With Trachea, the latest superb recording from Norwegian label 2L [http://www.2l.no], label founder and recording engineer Morten Lindberg continues his commitment to contemporary music. Here, working with Schola Cantorum, Norway’s well-tuned 55-year old chamber choir, under the leadership of Tone Bianca Sparre Dahl, Lindberg scores big with six fascinating and musically accessible choral compositions, all but one of which were written in the last five years.
Jason Victor Serinus  |  May 06, 2019  |  0 comments
What better way to get into the proper frame of mind for Munich High End than by listening to native German speaker baritone Matthias Goerne’s new recording of Schumann: Liederkreis, Op. 24—Kerner-Lieder Op. 35, with accompaniment by the distinguished piano soloist Leif Ove Andsnes? It’s available on CD (Harmonia Mundi HMM902353), as a download (up to 96/24), and streaming.
Jason Victor Serinus  |  May 03, 2019  |  2 comments
Ours is an era where bargain anthologies from the greatest artists, ensembles, and composers on record compete with new issues of unusual repertoire and transcriptions. One among many that have caught my mind and ear is Alex Klein and Philip Bush’s recording of Twentieth Century Oboe Sonatas.
Jason Victor Serinus  |  Apr 05, 2019  |  10 comments
Philip Glass (b. 1937) may not quite be a household name in America, but he's surely as well-known as any living classical composer, and the repetitive minimalism that is the hallmark of his music has influenced everything from rock music to TV commercials. Still, after 5 decades of composing, it took a commission from Chicago-based Third Coast Percussion for Glass to write his first concerto for percussion ensemble, Perpetulum—"What took them so long to ask me?" Glass has said about the commission. TCP has just released the premiere recording of the 21:23 minute concerto on their new 2-CD set, Perpetulum (OM 0132), from Glass's own label, Orange Mountain Music. The recording, which was engineered in 24/96, is also available as a download with those specifications.
Jason Victor Serinus  |  Mar 29, 2019  |  9 comments
The first and only time I heard a live performance of Mahler's five-movement Symphony No.7, from Michael Tilson Thomas and the San Francisco Symphony, I left Davies Symphony Hall confused. The bad press that the 70+ minute work has received for over a century, mainly for its innate ambiguity, convinced me that it was, at best, a problematic work—one that Mahler might have eventually revised had he lived long enough. But after listening to DSD128 files of Iván Fischer and the Budapest Festival Orchestra's new recording of the symphony for Channel Classics, released March 29 in SACD format, I've come to consider it a somewhat shy flower that puts on a brave face and remains in the shadows until a strong conductor coaxes it into the light and convinces it to share all of its bloom and fragrance.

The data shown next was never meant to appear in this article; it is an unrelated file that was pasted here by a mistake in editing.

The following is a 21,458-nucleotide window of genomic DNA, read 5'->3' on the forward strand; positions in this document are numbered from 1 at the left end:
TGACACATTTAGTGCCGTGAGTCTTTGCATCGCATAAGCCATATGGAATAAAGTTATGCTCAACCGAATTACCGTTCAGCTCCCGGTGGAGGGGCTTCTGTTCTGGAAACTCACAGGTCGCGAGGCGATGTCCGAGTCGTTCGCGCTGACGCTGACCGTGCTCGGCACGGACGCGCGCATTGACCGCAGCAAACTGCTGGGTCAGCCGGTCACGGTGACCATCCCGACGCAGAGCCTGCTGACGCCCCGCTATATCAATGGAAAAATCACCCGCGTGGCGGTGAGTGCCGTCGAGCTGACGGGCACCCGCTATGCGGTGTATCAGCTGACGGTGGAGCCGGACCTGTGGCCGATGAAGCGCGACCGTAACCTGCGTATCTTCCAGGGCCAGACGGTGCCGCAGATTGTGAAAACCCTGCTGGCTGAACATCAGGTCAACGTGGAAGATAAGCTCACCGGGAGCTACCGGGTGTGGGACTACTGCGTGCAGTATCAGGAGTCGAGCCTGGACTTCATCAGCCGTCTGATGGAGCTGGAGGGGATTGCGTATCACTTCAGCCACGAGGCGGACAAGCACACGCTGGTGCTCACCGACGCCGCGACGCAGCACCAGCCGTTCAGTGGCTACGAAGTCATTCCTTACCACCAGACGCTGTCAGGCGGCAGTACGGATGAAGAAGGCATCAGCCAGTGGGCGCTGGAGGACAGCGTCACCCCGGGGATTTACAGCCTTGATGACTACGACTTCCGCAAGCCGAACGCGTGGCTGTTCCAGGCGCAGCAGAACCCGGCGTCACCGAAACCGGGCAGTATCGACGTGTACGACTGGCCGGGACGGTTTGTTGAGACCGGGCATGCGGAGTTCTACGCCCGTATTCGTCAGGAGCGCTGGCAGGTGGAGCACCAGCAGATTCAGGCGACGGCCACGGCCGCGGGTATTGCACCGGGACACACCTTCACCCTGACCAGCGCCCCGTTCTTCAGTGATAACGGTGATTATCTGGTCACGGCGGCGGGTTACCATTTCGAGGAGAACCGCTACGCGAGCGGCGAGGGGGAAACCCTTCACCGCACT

Jason Victor Serinus  |  Mar 20, 2019  |  17 comments
For all those who love Beethoven, for all who wish to honor conductor Bernard Haitink's 90th birthday earlier this month (March 4), and for all who've been posting variations of, "Jason, for the love of God, free us from the horrors of contemporary music," this one's for you. Live from the London Symphony Orchestra, we present Beethoven's Piano Concerto No.2, Triple Concerto in C for piano, violin, and cello, and Leonore Overture No.2, Op.72a from LSO Live (LSO0745D). Although identified as a "CD" by arkivmusic.com and Amazon, this is a hi-resolution SACD, recorded in DSD64.
Jason Victor Serinus  |  Mar 08, 2019  |  9 comments
Given its engrossing, frequently radiant score, unflinching look at its timely subject matter, and superb cast of singing actors, Pentatone's live hi-rez recording of the premiere of Mason Bates and Mark Campbell's opera, The (R)evolution of Steve Jobs, fully deserves the Grammy recently bestowed upon it by the Recording Academy.